While writing my book, Getting Through What You Can’t Get Over, I discovered the impact Secondary Traumatic Stress Disorder, a/k/a STS or Compassion Fatigue, has on many across the globe. But I had no idea that its stealthy grip affected so many working in death investigation, emergency services, and law enforcement. If this describes you, I can assure you, there’s no need to feel alone—you are not the only one who is struggling.
Whether you are currently affected by this insidious issue or not, the following tips can help you live a happier, more balanced, healthier life. Sometimes, all you need is intentionality to overcome.
10. Laugh out loud! Watch a comedy, play a game with your family and/or friends, recall a time when you belly-laughed, and try to remember in detail what made the situation so funny.
9. When mad, irritated, or frustrated, ask yourself if there is a deeper issue causing fear, which usually drives anger.
8. Remember that real people with real lives and real families are involved in every case you work.
7. Keep a daily gratitude log—write down three things that you can be thankful for. (Putting your thanks in black and white proves to be much more powerfully effective than a mental list.)
6. Hunt for a “safe place” to vent your bottled-up emotions. This could be a friend, family member, colleague, counselor, or even through prayer.
5. Coordinate with a group of your industry peers to process your job with people who understand the rigors you face on a regular basis. (But protect your marriage by ensuring you do not get involved with any individual who could cause issues between you and your spouse.)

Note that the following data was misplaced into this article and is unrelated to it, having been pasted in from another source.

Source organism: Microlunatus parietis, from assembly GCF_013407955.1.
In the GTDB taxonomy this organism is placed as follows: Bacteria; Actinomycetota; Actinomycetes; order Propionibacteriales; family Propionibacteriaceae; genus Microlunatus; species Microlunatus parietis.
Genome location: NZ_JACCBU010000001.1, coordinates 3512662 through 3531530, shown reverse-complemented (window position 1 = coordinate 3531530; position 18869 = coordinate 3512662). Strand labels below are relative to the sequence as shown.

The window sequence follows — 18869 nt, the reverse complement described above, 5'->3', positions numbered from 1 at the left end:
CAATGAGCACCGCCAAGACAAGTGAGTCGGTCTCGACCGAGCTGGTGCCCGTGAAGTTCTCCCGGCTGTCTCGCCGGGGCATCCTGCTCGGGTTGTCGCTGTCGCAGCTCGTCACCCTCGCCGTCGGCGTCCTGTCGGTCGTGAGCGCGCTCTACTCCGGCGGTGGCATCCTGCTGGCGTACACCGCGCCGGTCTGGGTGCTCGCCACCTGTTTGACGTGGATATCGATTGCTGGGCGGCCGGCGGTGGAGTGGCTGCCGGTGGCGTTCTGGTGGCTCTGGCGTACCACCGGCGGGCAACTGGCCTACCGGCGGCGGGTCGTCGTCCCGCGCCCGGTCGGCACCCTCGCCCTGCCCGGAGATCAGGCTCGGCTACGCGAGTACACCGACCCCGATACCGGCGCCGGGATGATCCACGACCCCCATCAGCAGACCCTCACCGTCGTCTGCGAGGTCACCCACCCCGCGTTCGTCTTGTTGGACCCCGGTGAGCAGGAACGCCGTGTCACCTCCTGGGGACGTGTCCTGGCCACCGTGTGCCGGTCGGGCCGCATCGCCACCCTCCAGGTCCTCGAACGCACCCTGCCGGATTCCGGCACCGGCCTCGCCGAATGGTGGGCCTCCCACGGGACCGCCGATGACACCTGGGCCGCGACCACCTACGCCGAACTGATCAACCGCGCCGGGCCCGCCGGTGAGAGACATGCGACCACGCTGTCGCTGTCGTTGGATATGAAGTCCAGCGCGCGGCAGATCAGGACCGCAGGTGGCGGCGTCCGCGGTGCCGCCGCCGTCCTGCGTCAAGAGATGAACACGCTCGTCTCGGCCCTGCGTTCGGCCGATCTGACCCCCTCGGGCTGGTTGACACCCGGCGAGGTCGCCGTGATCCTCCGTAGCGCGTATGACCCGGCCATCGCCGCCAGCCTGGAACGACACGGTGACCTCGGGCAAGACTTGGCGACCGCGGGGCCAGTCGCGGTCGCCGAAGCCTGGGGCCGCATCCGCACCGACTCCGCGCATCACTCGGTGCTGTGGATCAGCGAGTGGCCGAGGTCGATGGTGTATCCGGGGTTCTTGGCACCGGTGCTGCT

4. Get a physical and get physical—see a doctor and start a regular workout program. Studies are proving that trauma sticks in our muscles, so working to the point of muscle tremor and/or sweating actually releases built up tension and trauma.
3. Schedule things to look forward to—a vacation, a weekend getaway with your family, a day out with your spouse, or lunch with a friend.
2. Become intentional in switching your emotions on when you are off the job. Remember that you likely did not turn them off overnight, so it will take practice and may feel awkward during the phase where you exercise those “feeling muscles” again.
1. F.E.E.L. Focus on facts, exhale and inhale deeply, empathize with others, and remember that every action adds to your legacy—so make it a positive one.
Don’t let Secondary Traumatic Stress Disorder steal your contentment and possibly even, your joy. You can break free from the effects of Compassion Fatigue and rekindle the sense of connectedness you’re missing. Freedom is not complicated, but it does require persistence.
Commit yourself to taking some of the actions listed above every day. And if you’d like more STS Healing Strategies, email me at firstname.lastname@example.org, and I’ll send you a free digital document.